During a sultry Tuesday afternoon, a line snakes out the door of a Black-owned ice cream shop in Huntsville.
Customers stroll out of Three Scoops Premium Ice Cream with cups filled with their favorite flavors of happiness, like watermelon sherbet or cotton candy. Travis Large, a Black business owner himself, picked up most of their tabs for the day after crowdfunding more than $1,200 on social media to pay for customers’ ice cream.
Large isn’t a Three Scoops employee. But he wanted to support a Black-owned business after the white owner of Handel’s Ice Cream, located in nearby Madison, received a wave of outrage for using multiple racial slurs while talking about the Black, Asian, Jewish and Hispanic communities in a 2015 Facebook post. Handel’s, a franchise headquartered in Ohio, is looking for a new owner since the incident.
As Large scrolled through the outrage on social media, he said he wanted to make sure people were using their anger efficiently.
“No one was saying, ‘What’s next?’” Large said. “If we’re off this business, then what are we on? Where are we directing our funds to?”
So Large and his wife, Ashley, came up with a plan. They pooled together $150 to treat customers to ice cream at Three Scoops. When Large posted about their efforts on social media he asked, Who will join me?
Soon after, one person gave him $20. Another one gave $50. Then $100.
“(Three Scoops) had to call me because they were overwhelmed with business,” Large said. “This was something small that the community grabbed ahold of and made big.”
Situated at the intersection of the challenges of the coronavirus pandemic and the systemic racism that exists in financial industry, Alabama’s Black business owners are getting some relief as new customers come through their doors. Most of them white and some of them are experiencing their businesses for the first time.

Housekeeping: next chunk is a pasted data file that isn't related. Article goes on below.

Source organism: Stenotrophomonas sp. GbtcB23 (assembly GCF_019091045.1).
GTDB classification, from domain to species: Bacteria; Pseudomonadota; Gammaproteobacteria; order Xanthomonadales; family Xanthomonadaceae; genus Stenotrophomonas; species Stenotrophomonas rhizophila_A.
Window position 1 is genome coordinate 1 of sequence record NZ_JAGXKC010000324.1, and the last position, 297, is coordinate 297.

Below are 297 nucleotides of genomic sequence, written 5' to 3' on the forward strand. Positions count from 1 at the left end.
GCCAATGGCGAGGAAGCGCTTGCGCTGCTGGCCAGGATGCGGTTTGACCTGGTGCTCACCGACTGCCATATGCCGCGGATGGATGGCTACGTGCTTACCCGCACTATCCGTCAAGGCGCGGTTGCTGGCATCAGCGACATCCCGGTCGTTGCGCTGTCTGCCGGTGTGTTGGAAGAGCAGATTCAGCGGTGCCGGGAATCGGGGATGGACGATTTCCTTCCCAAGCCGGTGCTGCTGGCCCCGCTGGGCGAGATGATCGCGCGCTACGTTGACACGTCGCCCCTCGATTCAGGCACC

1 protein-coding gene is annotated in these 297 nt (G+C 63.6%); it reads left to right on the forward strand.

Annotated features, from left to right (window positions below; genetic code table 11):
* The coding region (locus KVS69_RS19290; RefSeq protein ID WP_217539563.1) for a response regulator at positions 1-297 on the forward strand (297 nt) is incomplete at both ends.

Some business owners see the support as an extension of the “Black Lives Matter” protests for racial justice. Others believe they are reaping the rewards for not giving up as COVID-19 continues.
Rodney Toomer is making sure Black businesses and entrepreneurs in Mobile are getting some of the spotlight. Toomer created a Facebook group called Black Owned Business Directory of Mobile with his friends, QMonae House-Banks and Michael Banks. The group started with about 70 people on June 8. Membership has swelled to more than 7,860 people of multiple races and ethnicities as of Monday.
The Facebook group functions like an online marketplace, where embroiders, cosmetologists, contractors, authors and other entrepreneurs can showcase their work and where clientele can find Black-owned recommendations for their needs. Toomer said multiple entrepreneurs in the group have seen an uptick in sales the past two weeks.
“This is their home,” Toomer said. “We are just giving them a space where the info is going out to whoever needs it. From pouring concreate to pest control to cakes. We wanted to cover the whole diaspora of everything we do.”
Toomer thinks the group was made right on time. COVID-19 is not only infecting and killing African Americans, the disease is also disproportionately affecting Black-owned businesses. According to an analysis by the University of California at Santa Cruz, 40 percent of Black businesses owners reported they were not working in April, which is 23 percent higher than white small business owners.
“We wanted to go ahead and initiate this to make sure these Black businesses, especially the new ones, and especially with things going on with the coronavirus, that they aren’t kicked to the side and left hanging because they are on life support now,” Toomer said.
Another sign of good times ahead: As white business owners post racially insensitive things on social media, customers – Black and white – are leaving their go-to restaurants, bars and other venues and migrating to a Black-owned business to support.
Along with Handel’s Ice Cream, two Birmingham bars, Woolworth and Parkside Cafe, faced a firestorm of criticisms for making racially insensitive statements on social media or implementing dress code policies that target Black customers. Protesters gathered across the street from Lil Brian’s Produce Market in Prichard after the owner made a Facebook post saying “All Lives Splatter.”